Bud Anderson Kept Flying After Serving His Country
By Maria Morrison
About 70 years ago, 20 year old Clarence Emil “Bud” Anderson was enlisted in the United States Army as an Aviation Cadet for WWII. After flying two combat tours in his P-51, Bud Anderson came back home. However, he felt his work was not done. He spent another half of a tour as a volunteer on the training command so the people there could go to war.
He was there as a teacher when the war ended. Not knowing what to do, he decided to go home and keep flying, which he did for the next 30 years. In between his tours, he married his wife of 68 years, Ellie. Although she wasn't there to worry about him going to war in the beginning, Anderson’s family was. All able-bodied men of the right age were being drafted into the war, so he and his family saw it coming when he was asked to help fight for his country. His mother was worried for him, but like everyone else on his family, she was very supportive.
In between his tours, he knew that he still wanted, needed, to fly again. By then he was a double ace, meaning that he had shot down 10-14 enemy planes. When he finished his second tour, he had shot down 16 1/4 planes, becoming one of the few triple aces in the air force. When his military flying time was over, he felt that he had done his part. After the war, adapting to a “normal” life was easy. He was getting married and that was a start of a new life anyway.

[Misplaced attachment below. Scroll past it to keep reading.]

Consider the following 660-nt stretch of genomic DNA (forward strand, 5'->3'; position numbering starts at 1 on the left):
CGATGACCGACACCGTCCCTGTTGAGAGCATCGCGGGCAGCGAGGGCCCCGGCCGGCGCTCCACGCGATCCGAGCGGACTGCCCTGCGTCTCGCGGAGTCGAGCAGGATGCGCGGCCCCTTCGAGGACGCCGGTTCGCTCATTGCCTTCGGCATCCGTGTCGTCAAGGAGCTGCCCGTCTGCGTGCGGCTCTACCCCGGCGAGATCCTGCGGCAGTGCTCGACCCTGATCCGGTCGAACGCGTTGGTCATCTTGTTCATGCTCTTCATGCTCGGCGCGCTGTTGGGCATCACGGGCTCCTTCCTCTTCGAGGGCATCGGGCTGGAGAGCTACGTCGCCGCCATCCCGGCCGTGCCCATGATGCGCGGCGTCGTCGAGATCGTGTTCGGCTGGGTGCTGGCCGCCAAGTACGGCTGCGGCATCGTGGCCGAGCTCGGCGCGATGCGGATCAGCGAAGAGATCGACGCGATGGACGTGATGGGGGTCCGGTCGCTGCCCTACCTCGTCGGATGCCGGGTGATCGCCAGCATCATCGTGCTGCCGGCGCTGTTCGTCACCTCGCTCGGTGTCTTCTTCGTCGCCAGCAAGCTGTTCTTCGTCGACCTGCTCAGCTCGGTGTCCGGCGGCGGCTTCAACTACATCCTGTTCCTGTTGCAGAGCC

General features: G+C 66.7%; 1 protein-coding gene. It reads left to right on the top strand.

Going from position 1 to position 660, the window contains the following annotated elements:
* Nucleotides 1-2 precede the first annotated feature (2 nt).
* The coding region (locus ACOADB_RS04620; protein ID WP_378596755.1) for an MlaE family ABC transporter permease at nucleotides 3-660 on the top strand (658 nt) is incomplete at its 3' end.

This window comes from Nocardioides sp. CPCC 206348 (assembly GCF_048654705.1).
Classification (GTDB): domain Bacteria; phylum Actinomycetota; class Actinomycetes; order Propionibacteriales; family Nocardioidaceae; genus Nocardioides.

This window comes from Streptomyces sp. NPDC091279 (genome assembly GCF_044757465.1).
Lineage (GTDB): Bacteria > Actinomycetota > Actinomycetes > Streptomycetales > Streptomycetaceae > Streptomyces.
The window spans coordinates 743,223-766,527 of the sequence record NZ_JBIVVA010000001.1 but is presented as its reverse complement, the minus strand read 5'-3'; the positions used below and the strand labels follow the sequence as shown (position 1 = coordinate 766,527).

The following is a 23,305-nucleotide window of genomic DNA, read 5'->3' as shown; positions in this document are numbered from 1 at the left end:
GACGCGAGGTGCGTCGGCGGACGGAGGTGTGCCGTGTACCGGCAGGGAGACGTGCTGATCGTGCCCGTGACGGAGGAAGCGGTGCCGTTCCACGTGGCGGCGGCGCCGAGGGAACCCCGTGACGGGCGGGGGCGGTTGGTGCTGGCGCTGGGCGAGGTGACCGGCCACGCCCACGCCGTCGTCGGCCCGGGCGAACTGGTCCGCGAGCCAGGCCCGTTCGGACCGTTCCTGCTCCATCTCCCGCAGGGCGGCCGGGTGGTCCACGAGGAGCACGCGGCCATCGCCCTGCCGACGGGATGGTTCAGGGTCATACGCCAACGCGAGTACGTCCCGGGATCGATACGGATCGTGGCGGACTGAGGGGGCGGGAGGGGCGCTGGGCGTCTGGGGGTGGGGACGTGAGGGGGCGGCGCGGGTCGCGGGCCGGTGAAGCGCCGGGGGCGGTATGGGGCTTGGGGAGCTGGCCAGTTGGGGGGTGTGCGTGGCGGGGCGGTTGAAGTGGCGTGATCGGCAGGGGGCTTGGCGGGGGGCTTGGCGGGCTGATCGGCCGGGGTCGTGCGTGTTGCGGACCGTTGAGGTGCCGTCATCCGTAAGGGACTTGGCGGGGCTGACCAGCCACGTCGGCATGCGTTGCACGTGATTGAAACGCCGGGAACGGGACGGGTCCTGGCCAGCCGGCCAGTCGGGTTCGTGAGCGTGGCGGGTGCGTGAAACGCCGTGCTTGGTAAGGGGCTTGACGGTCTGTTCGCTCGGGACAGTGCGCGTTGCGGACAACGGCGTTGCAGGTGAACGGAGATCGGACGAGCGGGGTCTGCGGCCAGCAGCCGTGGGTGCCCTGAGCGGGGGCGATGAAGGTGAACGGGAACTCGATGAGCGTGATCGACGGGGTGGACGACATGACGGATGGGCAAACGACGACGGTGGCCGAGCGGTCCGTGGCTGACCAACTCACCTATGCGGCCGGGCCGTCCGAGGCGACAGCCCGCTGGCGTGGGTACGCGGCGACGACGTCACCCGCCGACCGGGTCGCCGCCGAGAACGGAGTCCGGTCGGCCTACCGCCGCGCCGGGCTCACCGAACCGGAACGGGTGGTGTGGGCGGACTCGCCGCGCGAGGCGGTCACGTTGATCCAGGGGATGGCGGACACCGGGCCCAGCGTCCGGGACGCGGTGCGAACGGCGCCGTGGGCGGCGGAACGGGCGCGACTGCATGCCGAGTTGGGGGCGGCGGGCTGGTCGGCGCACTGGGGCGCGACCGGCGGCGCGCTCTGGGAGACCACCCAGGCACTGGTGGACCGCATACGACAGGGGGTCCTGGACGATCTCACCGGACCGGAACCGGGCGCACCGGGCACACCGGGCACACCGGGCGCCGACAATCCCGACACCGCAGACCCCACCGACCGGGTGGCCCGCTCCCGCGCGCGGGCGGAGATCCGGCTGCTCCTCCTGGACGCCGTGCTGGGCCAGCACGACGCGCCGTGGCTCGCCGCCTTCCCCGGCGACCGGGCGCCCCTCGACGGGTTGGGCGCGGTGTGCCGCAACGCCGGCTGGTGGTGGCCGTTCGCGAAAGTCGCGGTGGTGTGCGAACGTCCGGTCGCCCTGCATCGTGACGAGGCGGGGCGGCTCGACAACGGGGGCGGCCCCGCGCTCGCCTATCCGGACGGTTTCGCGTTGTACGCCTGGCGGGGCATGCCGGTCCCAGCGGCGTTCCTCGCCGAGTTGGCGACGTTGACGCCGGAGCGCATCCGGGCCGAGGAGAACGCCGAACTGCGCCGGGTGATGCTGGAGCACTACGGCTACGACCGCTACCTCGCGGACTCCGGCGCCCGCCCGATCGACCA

On his leave days, he stayed at the base and rested. At the end of the month, he was offered a three day pass to go off the base, so he and his buddies went to London. They took in the sights of the London Bridge, and the Buckingham Palace, but mostly just tried to have fun.
Growing up on a secluded farm, Bud Anderson grew up with the life of a farm boy, with his father reading the bible every night at dinner, having a list of chores, and being very family oriented. Nothing prepared him for being a triple ace and legend of WWII.
When asked about the name Old Crow for his P-5190 year old Bud Anderson bursts out laughing. “I tell all of my non-drinking buddies that it’s named after the smartest bird in the sky,” Says Bud, “but all of my drinking friends know that it’s after the Kentucky whisky.” One time, at a WWII hero event, Ellie was asked about the name. “Most pilots name their planes after their sweethearts, so I don’t know what’s going on here. You can decide.”
(Pictured: ANN reporter Maria Morrison with Bud Anderson)